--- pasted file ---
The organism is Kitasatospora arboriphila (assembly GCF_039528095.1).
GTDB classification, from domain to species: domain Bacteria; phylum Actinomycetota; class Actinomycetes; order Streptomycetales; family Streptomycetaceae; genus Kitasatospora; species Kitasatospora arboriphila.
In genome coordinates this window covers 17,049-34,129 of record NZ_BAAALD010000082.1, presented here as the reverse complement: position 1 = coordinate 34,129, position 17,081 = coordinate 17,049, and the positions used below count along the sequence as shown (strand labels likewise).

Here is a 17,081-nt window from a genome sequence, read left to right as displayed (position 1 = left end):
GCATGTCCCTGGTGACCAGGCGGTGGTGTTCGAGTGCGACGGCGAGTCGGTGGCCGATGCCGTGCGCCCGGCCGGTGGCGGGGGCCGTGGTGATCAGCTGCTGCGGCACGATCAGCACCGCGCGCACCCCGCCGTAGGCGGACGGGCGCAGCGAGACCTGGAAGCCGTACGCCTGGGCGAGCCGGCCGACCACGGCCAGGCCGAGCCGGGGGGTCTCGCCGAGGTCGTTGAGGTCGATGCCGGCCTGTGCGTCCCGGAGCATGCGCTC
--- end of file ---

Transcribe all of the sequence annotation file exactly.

The organism is Kitasatospora arboriphila (assembly GCF_039528095.1).
GTDB classification, from domain to species: domain Bacteria; phylum Actinomycetota; class Actinomycetes; order Streptomycetales; family Streptomycetaceae; genus Kitasatospora; species Kitasatospora arboriphila.
In genome coordinates this window covers 17,049-34,129 of record NZ_BAAALD010000082.1, presented here as the reverse complement: position 1 = coordinate 34,129, position 17,081 = coordinate 17,049, and the positions used below count along the sequence as shown (strand labels likewise).

Here is a 17,081-nt window from a genome sequence, read left to right as displayed (position 1 = left end):
GCATGTCCCTGGTGACCAGGCGGTGGTGTTCGAGTGCGACGGCGAGTCGGTGGCCGATGCCGTGCGCCCGGCCGGTGGCGGGGGCCGTGGTGATCAGCTGCTGCGGCACGATCAGCACCGCGCGCACCCCGCCGTAGGCGGACGGGCGCAGCGAGACCTGGAAGCCGTACGCCTGGGCGAGCCGGCCGACCACGGCCAGGCCGAGCCGGGGGGTCTCGCCGAGGTCGTTGAGGTCGATGCCGGCCTGTGCGTCCCGGAGCATGCGCTC